|Name||David and Patti Bailey|
|Brief Description||Wireless computer mice in the form of supercars.|
The Warwickshire duo give a confident pitch for their hi-tech wireless computer mouse that has Peter Jones in raptures.
"It hits all the buttons. I'm a boy, I love cars. It's my little dream" he gushes. However he wants to know how many people like him are out there.
Patti reports that the market includes aspirational twenty somethings as well as the more likely business types and that while there are other similar products around they are aimed more at the novelty market while their product is firmly pitched, by virtue of its quality and its price point (£35) as an executive gadget.
Theo Paphitis asks about the husband and wife team and learns that while Patti is a self-employed training consultant her husband has been working for a consultancy firm until devoting his time recently solely to his inventions.
Theo then discovers the pair have recently signed a deal with a "super car Italian manufactuer" for a branded licensed product that would retail for £36. David adds that the pair have already put £45,000 of their own money into the venture.
Patti points out the pair also trade in property so they have money to develop new ideas.
James Caan observes that the duo present well and he can't work out what the missing ingredient can be.
Patti confesses their lack of retail expertise is their greatest drawback.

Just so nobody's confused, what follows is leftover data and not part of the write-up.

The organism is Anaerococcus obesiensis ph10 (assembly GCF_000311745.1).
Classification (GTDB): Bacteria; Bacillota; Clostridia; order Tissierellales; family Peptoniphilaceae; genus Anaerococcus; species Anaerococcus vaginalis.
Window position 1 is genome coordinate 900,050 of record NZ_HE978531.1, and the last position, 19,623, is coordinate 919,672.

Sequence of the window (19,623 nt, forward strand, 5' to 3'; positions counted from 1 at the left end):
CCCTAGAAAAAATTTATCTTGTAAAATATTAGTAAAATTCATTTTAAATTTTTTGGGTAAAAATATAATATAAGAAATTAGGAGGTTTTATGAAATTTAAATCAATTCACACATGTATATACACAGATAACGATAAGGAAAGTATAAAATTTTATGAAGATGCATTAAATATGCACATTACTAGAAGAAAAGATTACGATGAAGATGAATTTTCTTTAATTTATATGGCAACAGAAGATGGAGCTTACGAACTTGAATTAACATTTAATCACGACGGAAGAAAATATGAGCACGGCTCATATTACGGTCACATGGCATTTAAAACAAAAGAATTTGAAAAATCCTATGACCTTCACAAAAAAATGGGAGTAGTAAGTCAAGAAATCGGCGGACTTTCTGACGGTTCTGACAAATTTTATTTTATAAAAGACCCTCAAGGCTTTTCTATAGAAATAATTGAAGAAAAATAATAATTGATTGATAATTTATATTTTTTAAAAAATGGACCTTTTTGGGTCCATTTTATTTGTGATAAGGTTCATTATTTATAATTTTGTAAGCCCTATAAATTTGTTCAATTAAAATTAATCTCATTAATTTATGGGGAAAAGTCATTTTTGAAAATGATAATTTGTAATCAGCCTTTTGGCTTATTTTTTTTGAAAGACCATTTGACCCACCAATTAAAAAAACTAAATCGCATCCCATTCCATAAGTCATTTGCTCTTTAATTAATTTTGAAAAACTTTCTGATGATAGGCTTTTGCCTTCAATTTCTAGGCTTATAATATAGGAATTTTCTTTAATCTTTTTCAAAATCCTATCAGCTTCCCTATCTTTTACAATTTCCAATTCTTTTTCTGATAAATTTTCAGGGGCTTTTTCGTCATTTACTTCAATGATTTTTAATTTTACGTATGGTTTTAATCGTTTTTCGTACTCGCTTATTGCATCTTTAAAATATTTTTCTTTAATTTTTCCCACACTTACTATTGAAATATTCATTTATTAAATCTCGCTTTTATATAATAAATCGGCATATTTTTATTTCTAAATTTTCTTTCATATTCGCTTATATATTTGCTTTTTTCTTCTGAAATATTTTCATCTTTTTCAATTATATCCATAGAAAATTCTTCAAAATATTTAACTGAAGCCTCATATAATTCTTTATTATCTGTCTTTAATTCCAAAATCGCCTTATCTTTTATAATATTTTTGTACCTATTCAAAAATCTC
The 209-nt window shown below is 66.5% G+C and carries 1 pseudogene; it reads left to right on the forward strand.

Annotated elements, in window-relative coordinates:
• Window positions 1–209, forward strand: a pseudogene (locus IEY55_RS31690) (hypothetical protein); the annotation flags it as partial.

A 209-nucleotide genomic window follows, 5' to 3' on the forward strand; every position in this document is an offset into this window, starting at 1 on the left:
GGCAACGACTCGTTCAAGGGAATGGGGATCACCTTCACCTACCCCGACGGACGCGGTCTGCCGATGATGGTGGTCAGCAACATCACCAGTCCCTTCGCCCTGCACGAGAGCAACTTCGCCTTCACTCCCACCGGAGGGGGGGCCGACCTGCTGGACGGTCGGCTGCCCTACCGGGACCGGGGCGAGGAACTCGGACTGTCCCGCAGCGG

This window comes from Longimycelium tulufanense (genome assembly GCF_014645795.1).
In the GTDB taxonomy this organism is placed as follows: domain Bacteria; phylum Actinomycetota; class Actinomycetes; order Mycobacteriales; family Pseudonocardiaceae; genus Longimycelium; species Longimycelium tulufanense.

When James asks who their biggest potential single retail customer might be they reveal they have approached a well known High Street name but interest has only been expressed so far.
Retail magnate Theo Paphitis opines that the quality of the product is "fantastic" but the competiton is fierce and the price point is problematic. To sell profitably and in sufficient volume the couple would have to consider bringing the price down to £20. For those reasons, he is out.
Duncan Bannatyne believes the market isn't big enough to make it a viable business and for those reasons he is out.
Deborah Meaden agrees with her fellow Dragons. The price point is an issue and even if it was addressed the market size is an even more insurmountable one. She, too, is out.
Peter Jones suggests that if the pair had come into the Den asking for £50,000 he might have invested in them. While they are "investable", pitch "brilliantly" and have a "great" product, the market is too small for an investor. He is out.
James Caan echoes all the sentiments of his fellow Dragons but remains "inspired" by the pair and wants to look beyond the computer mouse. He points out that he currently has 30 businesses and suggests putting some of "my products into your business and leverage your expertise" in return. As the pair have a company worth £240,000 at the moment (the value of one property), he proposes to invest £120,000 for a 50% stake and they would agree to use their marketing skills on his other investments.
The pair take some time to consider and come back with a counter offer - uncomfortable at a 50:50 split they suggest a 60:40 divide instead. James wants to meet them halfway at 55:45 but the pair stick to their guns - only 60:40 will do. James agrees to the deal.
James Caan: £120,000 for a 40% stake in Motormouse
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